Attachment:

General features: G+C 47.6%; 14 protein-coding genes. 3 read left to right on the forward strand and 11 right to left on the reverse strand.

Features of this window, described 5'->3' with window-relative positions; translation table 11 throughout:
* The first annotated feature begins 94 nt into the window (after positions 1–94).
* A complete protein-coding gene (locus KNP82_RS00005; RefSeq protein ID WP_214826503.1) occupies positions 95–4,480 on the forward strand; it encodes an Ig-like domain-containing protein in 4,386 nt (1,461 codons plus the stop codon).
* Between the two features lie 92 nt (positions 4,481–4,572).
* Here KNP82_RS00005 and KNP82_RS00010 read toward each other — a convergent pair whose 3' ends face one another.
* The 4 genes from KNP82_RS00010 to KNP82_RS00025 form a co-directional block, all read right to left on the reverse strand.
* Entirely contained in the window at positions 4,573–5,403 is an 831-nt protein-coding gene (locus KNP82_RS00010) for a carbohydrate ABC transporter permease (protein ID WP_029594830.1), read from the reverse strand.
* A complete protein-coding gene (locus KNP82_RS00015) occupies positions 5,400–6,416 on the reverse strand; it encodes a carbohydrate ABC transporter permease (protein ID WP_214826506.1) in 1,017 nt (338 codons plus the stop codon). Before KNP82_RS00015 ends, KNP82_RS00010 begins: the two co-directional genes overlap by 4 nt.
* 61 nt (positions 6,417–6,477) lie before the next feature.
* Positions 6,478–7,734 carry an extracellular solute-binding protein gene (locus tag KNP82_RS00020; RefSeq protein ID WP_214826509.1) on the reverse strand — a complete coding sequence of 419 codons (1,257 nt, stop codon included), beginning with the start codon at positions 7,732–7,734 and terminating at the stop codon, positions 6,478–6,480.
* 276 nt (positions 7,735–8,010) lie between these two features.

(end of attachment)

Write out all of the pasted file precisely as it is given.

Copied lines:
General features: G+C 47.6%; 14 protein-coding genes. 3 read left to right on the forward strand and 11 right to left on the reverse strand.

Features of this window, described 5'->3' with window-relative positions; translation table 11 throughout:
* The first annotated feature begins 94 nt into the window (after positions 1–94).
* A complete protein-coding gene (locus KNP82_RS00005; RefSeq protein ID WP_214826503.1) occupies positions 95–4,480 on the forward strand; it encodes an Ig-like domain-containing protein in 4,386 nt (1,461 codons plus the stop codon).
* Between the two features lie 92 nt (positions 4,481–4,572).
* Here KNP82_RS00005 and KNP82_RS00010 read toward each other — a convergent pair whose 3' ends face one another.
* The 4 genes from KNP82_RS00010 to KNP82_RS00025 form a co-directional block, all read right to left on the reverse strand.
* Entirely contained in the window at positions 4,573–5,403 is an 831-nt protein-coding gene (locus KNP82_RS00010) for a carbohydrate ABC transporter permease (protein ID WP_029594830.1), read from the reverse strand.
* A complete protein-coding gene (locus KNP82_RS00015) occupies positions 5,400–6,416 on the reverse strand; it encodes a carbohydrate ABC transporter permease (protein ID WP_214826506.1) in 1,017 nt (338 codons plus the stop codon). Before KNP82_RS00015 ends, KNP82_RS00010 begins: the two co-directional genes overlap by 4 nt.
* 61 nt (positions 6,417–6,477) lie before the next feature.
* Positions 6,478–7,734 carry an extracellular solute-binding protein gene (locus tag KNP82_RS00020; RefSeq protein ID WP_214826509.1) on the reverse strand — a complete coding sequence of 419 codons (1,257 nt, stop codon included), beginning with the start codon at positions 7,732–7,734 and terminating at the stop codon, positions 6,478–6,480.
* 276 nt (positions 7,735–8,010) lie between these two features.